Media Microscope: MEAA Too
Dec 21, 2023 | Allon Lee
In May 2021, as a limited conflict played out between Hamas and Israel, pro-Palestinian activists in Australia convinced hundreds of media professionals to sign an extraordinary letter called “dobetteronpalestine”.
The letter called on Australia’s media to avoid “both siderism that equates the victims of a military occupation with its instigators,” and instead “make space for Palestinian perspectives, prioritising the voices of those most affected by the violence.” The terms of the letter were largely seen as antithetical to the fundamental principles of journalism.
Fast forward to the current Hamas-Israel war and the National Media Section of the Media, Entertainment & Arts Alliance (MEAA) endorsed a similarly worded letter, sparking major public debate.
On Nov. 24, News Corp reported that editors of the Age and Sydney Morning Herald had warned that staff who signed the letter would be “unable to participate in any reporting or production related to the war.” Indeed, CBD columnist and signatory Noel Towell’s name subsequently disappeared from that column when items involving Jews or Israel appeared in it.
The Australian Financial Review reported (Nov. 26) that ABC News Director Justin Stevens emailed staff advising, “You should not sign any petition that may bring into question your impartiality or that of the ABC’s coverage.”
Prominent journalists expressed serious concerns about the MEAA letter.
Writing in the Australian (Nov. 27), Julie Szego, who was sacked as an Age columnist in June for “speaking out about activist journalists at the paper,” scoffed at a demand in the letter that “the government of Israel and the terror group Hamas” be regarded with the same “professional scepticism”.
“We can only presume,” she said, that the letter’s signatories believe Hamas “fiercely respects the Fourth Estate.”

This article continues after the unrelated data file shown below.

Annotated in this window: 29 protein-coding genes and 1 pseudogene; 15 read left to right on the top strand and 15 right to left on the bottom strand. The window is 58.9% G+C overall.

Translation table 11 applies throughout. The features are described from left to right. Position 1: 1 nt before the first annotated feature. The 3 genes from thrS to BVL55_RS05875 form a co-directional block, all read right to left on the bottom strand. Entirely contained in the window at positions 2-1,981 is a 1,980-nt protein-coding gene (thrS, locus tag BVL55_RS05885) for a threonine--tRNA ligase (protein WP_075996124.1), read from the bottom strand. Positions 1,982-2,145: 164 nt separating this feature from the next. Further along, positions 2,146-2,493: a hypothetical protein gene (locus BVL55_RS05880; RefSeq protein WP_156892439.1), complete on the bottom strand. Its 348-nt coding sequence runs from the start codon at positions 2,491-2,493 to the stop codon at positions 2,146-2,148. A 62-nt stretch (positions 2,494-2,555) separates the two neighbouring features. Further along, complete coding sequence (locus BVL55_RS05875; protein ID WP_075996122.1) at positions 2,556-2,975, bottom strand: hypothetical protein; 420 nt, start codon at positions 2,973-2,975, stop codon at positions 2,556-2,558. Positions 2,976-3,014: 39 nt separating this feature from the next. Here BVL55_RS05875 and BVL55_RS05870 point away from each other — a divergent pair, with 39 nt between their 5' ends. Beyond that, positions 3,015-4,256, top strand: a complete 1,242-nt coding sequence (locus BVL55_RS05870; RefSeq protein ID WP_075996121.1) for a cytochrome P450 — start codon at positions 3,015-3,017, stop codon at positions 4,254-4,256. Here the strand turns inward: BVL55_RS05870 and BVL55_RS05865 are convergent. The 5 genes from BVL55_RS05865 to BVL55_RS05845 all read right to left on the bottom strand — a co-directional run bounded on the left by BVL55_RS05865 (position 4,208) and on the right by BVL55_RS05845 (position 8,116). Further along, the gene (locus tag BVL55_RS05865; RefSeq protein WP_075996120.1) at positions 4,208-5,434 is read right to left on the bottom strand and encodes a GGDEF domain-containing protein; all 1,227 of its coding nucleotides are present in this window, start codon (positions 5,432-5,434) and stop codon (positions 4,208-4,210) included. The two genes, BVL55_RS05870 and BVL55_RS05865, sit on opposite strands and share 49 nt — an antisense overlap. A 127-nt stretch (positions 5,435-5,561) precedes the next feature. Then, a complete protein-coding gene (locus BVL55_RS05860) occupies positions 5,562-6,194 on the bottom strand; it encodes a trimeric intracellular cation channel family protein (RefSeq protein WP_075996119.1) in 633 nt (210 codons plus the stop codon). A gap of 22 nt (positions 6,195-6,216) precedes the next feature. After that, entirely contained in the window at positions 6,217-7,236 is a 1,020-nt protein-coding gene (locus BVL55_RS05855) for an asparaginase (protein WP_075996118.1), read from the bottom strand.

In the same edition, former ABC journalist and board member Ramona Koval disclosed details of an extraordinary meeting of ABC executives with 200 staff journalists, many of whom wanted to “freely use the terms ‘genocide’, ‘occupation’ and ‘ethnic cleansing’ in their own reporting” on Israel.
Koval said they “were rightly told no. But when some, with family or political allegiances, claimed they were upset by the reporting of the war, another executive agreed to go away and think about what might be done. What are they running, a kindergarten? They should have said feelings have nothing to do with reporting.”
Australian columnist Janet Albrechtsen (Nov. 29) pointed out the glaring contradiction of journalists saying their aim is “to deliver truth and full context” while simultaneously “pick[ing] a side”.
In the Australian Financial Review (Nov. 17), former Age editor Michael Gawenda noted that the signatories to a similarly worded letter on the Overland journal website, did “not refer to themselves as journalists but media workers… Perhaps they believe the designation journalist is no longer meaningful. After all, being a journalist implies an adherence to certain values and ethical principles. Like fairness, like factual accuracy.”
In a later piece (Australian, Dec. 2), Gawenda said, “Many journalists no longer want to be journalists… they want to be activists, fighters for a good cause,” in this instance, “the cause of the oppressed Palestinian people, occupied for 75 years by a racist white supremacist state that is perpetrating a genocide in Gaza.”
The West Australian business reporter Neale Prior (Dec. 1), a member of the MEAA’s media national council, slammed his own union for “publicly endorsing a letter that… prescribes how journalists should cover unfolding events in the Palestinian territories and Israel, complete with justifications for the actions of Hamas as it spearheads a 75-year campaign to wipe out Israel. Under the guise of promoting ‘ethical reporting on Israel and Palestine’ journalists are urged to give ‘historical context’ to Hamas’ murder of 1200 people and kidnap of about 250 others.”
Australian columnist Gerard Henderson (Dec. 9) criticised ABC TV “7.30” chief political correspondent Laura Tingle’s soft interview with anti-Israel publisher Louise Adler to discuss a controversy over three Sydney Theatre Company actors who donned keffiyehs as a protest at the end of their opening night performance.
Henderson mocked Adler for claiming critics of Israel “are being silenced” even while appearing “on one of the taxpayer-funded public broadcaster’s leading current affairs programs.”
He also noted Tingle had an op-ed supporting the STC actors in the Financial Review two days before interviewing Adler, meaning “missing from 7.30… was any debate.”